The word is out.
The Senate Foreign Relations Committee will not get the much-wanted National Security Agency intercepts in which John Bolton expressed so much interest during his tenure as Under Secretary of State for International Security and Arms Control. Under Secretaries with questionable intentions can get the transcripts — but Senators with Constitutional oversight responsibilities seemingly cannot.
Dick Cheney and John Bolton’s protectors are ever more committed to an imperial presidency — unchallenged by other institutions of the U.S. government.
Here are issues that should be considered and acknowledged when thinking about the relevance and importance of the NSA intercepts;
1. Senate Foreign Relations Committee Chairman Richard Lugar, despite contributing in some part to the State Department stonewalling Senator Biden on evidence requests on Bolton, nonetheless SIGNED ON to the importance of the NSA intercepts — requesting that those be provided to the Committee. Lugar is now the one defied by the Bush administration. He should be angry. He has been put in the position of defending the administration and its job — but has also been committed to a fair and full investigation. If he stands by Cheney’s White House on this, he undermines his own authority as well as the Senate’s and harms the public interest.
2. These NSA intercepts have been requested for weeks — starting with Senator Dodd first calling for them.
3. Receiving and reviewing the NSA intercepts was a clear part of the agreement between Minority and Majority on the Foreign Relations Committee on agreeing that a vote on Bolton’s nomination could be scheduled for May 12th.
4. Negroponte’s manipulation of the NSA issue as an opportunity to establish new protocols regarding classified information and the Congress damages the system of checks and balances in this government. Strangely, it also undermines the administration as Bolton’s chances for confirmation are now worsened in already fragile circumstances because of the charge that can be fairly leveled that the administration is not subjecting itself to proper Congressional oversight. This gives Hagel and Voinovich, as well as Murkowski, and Lamar Alexander (we won’t mention Lincoln Chafee) an opportunity to stand up for principle rather than “might makes right.” Their responsibilities have been harmed by the White House and this process.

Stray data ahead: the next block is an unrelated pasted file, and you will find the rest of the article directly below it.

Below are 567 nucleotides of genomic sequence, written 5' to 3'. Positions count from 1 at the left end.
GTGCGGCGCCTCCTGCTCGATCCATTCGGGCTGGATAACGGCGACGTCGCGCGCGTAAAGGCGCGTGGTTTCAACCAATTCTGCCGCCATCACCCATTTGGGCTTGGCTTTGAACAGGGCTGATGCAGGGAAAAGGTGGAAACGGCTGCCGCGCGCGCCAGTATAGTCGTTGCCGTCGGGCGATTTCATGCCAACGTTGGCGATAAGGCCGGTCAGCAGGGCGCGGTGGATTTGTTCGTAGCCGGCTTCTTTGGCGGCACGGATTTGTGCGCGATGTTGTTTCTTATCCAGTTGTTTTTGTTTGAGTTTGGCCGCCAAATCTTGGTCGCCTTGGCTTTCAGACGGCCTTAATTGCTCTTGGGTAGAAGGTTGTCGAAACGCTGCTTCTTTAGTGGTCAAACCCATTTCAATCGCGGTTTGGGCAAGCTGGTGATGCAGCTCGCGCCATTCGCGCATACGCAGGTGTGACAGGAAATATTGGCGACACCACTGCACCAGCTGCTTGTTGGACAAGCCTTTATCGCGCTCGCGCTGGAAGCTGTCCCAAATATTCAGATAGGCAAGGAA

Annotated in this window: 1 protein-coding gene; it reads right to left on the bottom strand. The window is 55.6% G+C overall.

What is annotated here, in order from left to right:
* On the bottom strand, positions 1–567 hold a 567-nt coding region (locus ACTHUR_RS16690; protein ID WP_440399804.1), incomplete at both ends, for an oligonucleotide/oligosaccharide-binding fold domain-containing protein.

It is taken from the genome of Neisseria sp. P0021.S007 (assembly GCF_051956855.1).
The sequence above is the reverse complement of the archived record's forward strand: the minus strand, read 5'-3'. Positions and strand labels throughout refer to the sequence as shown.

5. All bets are off now on Bolton. I think that a real battle could ensue over this now — with those protesting Bolton and the political tactics driving his nomination as the ones on moral high ground. To win, the White House has to brutally crush opposition among Republican ranks. To do that costs vast amounts of political capital — and ends up sending someone to the U.N. who will be “damaged goods” after this battle.
6. TWN thinks it is fascinating that John Bolton, an Under Secretary — not a Deputy Secretary or Secretary — could access with little resistance the nation’s most secret secrets, possibly to spy on colleagues, or waging a foreign and national security effort at odds with Powell’s policies, or even engaged in vendettas or personal vanity issues — and yet Senators with Constitutional responsibilities in this matter cannot see the same material he did.
Senators Lugar, Murkowski, Alexander, Voinovich, and Hagel are believers in the Republic and in their role in it. They will be cautious about yielding to administration abuse on this front — because Lugar put his own credibility on the line in requesting those NSA intercepts.
Despite Lugar’s good behavior towards the White House, Cheney has just clobbered the Foreign Relations Committee Chairman.
— Steve Clemons